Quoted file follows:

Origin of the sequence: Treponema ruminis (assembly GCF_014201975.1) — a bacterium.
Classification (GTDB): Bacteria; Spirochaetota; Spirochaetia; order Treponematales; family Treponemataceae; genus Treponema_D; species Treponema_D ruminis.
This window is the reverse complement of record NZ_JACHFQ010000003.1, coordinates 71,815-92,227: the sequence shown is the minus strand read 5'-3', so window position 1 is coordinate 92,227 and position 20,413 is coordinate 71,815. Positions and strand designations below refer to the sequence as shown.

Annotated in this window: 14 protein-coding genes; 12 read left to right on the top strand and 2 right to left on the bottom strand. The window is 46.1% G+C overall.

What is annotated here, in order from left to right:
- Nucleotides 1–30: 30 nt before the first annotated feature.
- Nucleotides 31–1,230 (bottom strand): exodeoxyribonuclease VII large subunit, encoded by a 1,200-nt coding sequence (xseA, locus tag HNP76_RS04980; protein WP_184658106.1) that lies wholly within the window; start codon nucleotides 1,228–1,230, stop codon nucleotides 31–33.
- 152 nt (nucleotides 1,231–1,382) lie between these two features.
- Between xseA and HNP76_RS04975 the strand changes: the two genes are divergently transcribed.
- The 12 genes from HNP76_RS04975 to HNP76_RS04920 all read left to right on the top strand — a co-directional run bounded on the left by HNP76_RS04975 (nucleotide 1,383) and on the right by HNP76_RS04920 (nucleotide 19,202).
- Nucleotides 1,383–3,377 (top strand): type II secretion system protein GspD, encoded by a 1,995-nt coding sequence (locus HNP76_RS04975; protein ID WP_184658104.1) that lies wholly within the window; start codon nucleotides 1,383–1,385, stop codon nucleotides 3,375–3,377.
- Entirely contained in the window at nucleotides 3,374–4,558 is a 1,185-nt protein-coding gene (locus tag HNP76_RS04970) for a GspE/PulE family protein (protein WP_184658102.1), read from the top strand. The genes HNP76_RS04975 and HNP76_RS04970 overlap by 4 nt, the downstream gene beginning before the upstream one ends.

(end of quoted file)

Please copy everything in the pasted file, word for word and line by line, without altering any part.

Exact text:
Origin of the sequence: Treponema ruminis (assembly GCF_014201975.1) — a bacterium.
Classification (GTDB): Bacteria; Spirochaetota; Spirochaetia; order Treponematales; family Treponemataceae; genus Treponema_D; species Treponema_D ruminis.
This window is the reverse complement of record NZ_JACHFQ010000003.1, coordinates 71,815-92,227: the sequence shown is the minus strand read 5'-3', so window position 1 is coordinate 92,227 and position 20,413 is coordinate 71,815. Positions and strand designations below refer to the sequence as shown.

Annotated in this window: 14 protein-coding genes; 12 read left to right on the top strand and 2 right to left on the bottom strand. The window is 46.1% G+C overall.

What is annotated here, in order from left to right:
- Nucleotides 1–30: 30 nt before the first annotated feature.
- Nucleotides 31–1,230 (bottom strand): exodeoxyribonuclease VII large subunit, encoded by a 1,200-nt coding sequence (xseA, locus tag HNP76_RS04980; protein WP_184658106.1) that lies wholly within the window; start codon nucleotides 1,228–1,230, stop codon nucleotides 31–33.
- 152 nt (nucleotides 1,231–1,382) lie between these two features.
- Between xseA and HNP76_RS04975 the strand changes: the two genes are divergently transcribed.
- The 12 genes from HNP76_RS04975 to HNP76_RS04920 all read left to right on the top strand — a co-directional run bounded on the left by HNP76_RS04975 (nucleotide 1,383) and on the right by HNP76_RS04920 (nucleotide 19,202).
- Nucleotides 1,383–3,377 (top strand): type II secretion system protein GspD, encoded by a 1,995-nt coding sequence (locus HNP76_RS04975; protein ID WP_184658104.1) that lies wholly within the window; start codon nucleotides 1,383–1,385, stop codon nucleotides 3,375–3,377.
- Entirely contained in the window at nucleotides 3,374–4,558 is a 1,185-nt protein-coding gene (locus tag HNP76_RS04970) for a GspE/PulE family protein (protein WP_184658102.1), read from the top strand. The genes HNP76_RS04975 and HNP76_RS04970 overlap by 4 nt, the downstream gene beginning before the upstream one ends.